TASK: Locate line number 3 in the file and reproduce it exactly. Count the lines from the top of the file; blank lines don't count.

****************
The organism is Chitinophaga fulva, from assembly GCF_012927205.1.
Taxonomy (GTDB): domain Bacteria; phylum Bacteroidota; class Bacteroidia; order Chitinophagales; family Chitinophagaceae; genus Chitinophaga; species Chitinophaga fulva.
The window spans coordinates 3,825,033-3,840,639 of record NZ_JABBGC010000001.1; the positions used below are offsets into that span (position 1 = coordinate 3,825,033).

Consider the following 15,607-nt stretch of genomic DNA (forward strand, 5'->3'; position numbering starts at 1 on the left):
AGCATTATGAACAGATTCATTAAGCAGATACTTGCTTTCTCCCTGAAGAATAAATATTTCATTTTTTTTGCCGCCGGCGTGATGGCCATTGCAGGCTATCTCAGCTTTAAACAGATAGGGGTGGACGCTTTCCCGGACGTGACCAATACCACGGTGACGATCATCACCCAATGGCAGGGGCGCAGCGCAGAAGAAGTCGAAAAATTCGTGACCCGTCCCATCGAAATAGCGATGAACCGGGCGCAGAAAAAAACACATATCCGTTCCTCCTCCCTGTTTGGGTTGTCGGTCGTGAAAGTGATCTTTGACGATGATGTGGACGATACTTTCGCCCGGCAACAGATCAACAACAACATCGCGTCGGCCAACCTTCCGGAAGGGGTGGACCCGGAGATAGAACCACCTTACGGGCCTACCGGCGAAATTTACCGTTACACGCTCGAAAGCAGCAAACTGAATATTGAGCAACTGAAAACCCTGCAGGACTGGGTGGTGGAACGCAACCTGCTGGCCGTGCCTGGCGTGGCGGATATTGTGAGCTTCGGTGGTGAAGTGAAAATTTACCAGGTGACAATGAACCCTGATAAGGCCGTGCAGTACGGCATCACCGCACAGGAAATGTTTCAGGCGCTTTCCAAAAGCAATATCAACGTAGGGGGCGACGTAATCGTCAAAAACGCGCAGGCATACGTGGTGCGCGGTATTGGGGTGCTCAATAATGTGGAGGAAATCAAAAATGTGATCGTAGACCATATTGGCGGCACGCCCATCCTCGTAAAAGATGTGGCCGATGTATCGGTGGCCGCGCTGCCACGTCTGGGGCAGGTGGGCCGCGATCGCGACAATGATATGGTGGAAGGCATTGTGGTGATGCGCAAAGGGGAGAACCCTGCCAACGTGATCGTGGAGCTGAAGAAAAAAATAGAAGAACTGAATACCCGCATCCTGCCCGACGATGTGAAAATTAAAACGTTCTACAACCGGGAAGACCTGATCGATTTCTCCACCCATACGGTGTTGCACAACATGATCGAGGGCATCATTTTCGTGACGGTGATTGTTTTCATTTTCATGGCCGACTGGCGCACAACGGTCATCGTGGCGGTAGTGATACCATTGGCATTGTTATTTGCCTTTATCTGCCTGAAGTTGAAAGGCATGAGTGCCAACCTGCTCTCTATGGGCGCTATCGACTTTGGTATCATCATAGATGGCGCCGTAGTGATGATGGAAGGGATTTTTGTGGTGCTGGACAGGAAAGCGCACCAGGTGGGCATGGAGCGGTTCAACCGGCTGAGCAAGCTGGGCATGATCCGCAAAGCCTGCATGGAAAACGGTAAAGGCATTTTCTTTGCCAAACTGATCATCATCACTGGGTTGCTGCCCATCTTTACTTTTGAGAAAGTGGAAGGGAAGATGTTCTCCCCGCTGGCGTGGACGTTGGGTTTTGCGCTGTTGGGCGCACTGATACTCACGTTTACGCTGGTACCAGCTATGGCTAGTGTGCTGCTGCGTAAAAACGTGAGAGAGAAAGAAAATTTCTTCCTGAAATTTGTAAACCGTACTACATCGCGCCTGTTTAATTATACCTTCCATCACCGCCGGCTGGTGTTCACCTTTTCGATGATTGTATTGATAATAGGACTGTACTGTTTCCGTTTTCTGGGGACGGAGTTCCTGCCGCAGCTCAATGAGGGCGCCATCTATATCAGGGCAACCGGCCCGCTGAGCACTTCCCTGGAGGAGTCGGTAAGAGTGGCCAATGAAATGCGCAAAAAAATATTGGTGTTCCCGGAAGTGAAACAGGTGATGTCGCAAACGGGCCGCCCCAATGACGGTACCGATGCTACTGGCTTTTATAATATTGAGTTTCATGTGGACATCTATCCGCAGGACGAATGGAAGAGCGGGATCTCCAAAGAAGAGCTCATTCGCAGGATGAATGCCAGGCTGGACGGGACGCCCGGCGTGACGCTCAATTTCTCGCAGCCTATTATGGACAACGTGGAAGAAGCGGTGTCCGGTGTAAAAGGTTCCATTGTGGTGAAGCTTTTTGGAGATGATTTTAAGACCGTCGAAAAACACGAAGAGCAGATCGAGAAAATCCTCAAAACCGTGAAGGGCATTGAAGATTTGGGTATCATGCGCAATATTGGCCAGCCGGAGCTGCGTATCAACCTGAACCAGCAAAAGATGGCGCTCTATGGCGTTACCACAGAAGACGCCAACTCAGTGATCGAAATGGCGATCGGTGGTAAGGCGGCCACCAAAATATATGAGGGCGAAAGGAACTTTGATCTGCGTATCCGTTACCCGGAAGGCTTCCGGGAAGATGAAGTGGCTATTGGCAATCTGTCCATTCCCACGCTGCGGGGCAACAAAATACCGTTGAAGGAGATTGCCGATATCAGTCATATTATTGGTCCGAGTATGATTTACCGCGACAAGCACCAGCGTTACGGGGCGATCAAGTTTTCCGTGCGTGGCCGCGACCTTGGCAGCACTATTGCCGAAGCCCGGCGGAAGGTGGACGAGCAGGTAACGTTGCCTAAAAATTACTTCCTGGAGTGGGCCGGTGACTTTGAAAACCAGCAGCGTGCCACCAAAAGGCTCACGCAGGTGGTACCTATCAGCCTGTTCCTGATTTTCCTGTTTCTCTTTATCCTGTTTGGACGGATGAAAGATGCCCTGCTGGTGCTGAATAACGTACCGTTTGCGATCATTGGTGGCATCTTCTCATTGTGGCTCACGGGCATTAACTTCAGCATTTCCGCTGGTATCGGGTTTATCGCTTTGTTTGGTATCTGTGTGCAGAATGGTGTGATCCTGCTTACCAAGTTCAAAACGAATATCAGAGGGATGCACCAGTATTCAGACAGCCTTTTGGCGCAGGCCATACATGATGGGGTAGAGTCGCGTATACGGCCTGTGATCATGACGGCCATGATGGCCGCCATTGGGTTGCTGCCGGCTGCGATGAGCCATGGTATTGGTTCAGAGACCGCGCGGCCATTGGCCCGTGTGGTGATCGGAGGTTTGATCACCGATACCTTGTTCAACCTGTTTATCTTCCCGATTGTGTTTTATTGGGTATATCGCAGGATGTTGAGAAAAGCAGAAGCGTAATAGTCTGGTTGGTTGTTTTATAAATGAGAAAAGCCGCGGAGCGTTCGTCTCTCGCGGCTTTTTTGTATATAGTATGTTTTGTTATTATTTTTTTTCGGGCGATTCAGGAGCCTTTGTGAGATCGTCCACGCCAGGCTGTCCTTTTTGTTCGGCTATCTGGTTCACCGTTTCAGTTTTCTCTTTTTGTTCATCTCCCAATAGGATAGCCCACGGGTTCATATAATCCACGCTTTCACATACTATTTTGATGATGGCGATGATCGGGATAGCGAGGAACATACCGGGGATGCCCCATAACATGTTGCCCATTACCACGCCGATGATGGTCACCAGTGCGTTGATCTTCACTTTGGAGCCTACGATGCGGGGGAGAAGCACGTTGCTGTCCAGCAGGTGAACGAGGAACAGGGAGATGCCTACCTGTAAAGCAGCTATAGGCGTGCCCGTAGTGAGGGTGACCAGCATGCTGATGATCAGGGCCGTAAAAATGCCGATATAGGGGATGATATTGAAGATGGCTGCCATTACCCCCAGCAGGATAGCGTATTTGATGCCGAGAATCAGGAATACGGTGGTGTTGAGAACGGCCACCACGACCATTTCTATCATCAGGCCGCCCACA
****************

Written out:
The window spans coordinates 3,825,033-3,840,639 of record NZ_JABBGC010000001.1; the positions used below are offsets into that span (position 1 = coordinate 3,825,033).